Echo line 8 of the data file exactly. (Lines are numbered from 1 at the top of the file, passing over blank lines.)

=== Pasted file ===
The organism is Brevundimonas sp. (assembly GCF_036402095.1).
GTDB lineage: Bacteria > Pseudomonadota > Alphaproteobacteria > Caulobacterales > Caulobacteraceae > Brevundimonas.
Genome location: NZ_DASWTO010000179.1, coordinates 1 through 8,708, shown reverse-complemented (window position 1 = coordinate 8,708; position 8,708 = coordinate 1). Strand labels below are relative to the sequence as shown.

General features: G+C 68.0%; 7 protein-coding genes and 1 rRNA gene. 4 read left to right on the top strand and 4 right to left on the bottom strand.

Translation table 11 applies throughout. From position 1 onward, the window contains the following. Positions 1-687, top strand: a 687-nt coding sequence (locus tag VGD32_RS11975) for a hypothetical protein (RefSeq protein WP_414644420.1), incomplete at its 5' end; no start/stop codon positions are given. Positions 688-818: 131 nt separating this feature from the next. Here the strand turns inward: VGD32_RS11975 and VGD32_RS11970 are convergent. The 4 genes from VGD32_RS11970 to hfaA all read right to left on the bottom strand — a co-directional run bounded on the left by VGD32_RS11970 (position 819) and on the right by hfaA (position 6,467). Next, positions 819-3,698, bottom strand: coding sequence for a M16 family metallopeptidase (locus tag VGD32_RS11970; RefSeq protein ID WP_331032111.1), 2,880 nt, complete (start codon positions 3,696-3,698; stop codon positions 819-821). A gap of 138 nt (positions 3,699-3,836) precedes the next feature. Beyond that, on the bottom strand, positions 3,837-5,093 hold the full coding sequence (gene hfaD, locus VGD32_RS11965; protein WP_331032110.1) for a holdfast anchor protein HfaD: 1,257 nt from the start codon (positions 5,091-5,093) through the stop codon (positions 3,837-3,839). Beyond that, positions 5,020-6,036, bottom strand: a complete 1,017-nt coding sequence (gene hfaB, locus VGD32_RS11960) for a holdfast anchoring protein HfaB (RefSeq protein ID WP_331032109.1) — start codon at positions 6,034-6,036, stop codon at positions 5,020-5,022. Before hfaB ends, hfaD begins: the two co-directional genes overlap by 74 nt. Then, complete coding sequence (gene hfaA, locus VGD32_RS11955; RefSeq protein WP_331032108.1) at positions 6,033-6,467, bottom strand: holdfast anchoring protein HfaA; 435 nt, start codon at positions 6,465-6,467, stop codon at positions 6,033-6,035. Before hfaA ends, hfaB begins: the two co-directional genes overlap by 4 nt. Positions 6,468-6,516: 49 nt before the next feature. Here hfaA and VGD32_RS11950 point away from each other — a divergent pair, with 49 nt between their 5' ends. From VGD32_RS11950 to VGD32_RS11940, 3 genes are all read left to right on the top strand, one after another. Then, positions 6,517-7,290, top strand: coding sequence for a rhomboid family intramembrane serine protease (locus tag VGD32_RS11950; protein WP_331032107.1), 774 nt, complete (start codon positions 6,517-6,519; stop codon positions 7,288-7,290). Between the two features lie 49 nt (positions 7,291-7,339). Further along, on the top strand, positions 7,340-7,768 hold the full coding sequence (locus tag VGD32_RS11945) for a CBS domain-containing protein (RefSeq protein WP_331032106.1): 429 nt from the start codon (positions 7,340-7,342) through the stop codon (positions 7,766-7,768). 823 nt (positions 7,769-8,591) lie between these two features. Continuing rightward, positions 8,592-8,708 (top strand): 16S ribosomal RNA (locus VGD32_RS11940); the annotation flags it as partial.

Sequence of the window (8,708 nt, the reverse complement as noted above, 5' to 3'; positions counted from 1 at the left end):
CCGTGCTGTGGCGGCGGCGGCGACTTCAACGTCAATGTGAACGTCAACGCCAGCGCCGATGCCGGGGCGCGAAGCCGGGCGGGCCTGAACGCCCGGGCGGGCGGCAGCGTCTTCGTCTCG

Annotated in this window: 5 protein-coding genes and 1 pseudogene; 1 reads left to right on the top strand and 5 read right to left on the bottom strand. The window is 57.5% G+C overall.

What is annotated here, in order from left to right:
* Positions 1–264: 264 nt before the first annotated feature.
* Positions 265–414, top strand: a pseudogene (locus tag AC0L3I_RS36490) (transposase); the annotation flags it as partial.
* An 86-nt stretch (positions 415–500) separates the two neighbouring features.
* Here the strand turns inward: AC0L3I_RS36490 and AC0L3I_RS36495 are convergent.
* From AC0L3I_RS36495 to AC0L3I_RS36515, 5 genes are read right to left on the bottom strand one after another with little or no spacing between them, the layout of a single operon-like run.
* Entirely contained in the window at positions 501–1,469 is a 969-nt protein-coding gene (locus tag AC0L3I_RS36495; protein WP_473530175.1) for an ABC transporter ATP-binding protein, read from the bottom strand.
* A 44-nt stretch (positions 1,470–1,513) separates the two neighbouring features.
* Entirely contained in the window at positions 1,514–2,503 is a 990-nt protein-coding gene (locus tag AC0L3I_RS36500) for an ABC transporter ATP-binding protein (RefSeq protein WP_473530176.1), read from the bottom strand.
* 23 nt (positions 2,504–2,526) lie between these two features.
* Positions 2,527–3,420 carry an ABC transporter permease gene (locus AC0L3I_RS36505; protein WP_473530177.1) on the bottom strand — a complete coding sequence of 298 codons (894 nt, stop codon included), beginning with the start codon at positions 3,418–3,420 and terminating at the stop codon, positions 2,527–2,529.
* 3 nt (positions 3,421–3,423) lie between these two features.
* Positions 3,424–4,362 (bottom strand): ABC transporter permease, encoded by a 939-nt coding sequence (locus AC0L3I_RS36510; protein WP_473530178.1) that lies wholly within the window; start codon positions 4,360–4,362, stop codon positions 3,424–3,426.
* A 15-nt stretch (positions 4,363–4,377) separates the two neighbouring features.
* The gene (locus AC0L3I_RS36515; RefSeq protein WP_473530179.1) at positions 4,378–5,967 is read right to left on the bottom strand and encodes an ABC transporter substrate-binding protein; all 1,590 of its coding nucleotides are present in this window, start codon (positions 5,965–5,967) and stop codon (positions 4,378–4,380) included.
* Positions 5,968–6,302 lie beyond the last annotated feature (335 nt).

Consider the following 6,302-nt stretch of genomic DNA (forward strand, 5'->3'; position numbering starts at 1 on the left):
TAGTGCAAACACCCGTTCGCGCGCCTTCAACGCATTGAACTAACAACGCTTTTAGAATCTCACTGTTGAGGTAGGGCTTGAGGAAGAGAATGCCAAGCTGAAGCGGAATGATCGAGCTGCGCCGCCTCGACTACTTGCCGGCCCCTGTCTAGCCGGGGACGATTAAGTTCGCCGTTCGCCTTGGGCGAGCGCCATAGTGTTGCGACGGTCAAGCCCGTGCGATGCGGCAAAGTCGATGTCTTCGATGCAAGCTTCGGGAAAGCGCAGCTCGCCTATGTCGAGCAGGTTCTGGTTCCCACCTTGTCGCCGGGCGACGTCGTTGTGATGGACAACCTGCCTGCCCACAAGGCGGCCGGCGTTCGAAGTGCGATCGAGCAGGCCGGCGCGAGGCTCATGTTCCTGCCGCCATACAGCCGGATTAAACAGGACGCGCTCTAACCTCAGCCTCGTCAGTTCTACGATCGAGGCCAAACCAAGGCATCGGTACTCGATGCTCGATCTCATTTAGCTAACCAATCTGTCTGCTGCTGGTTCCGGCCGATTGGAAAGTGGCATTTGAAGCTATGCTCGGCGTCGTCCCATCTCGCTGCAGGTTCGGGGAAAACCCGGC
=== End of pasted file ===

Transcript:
Annotated in this window: 5 protein-coding genes and 1 pseudogene; 1 reads left to right on the top strand and 5 read right to left on the bottom strand. The window is 57.5% G+C overall.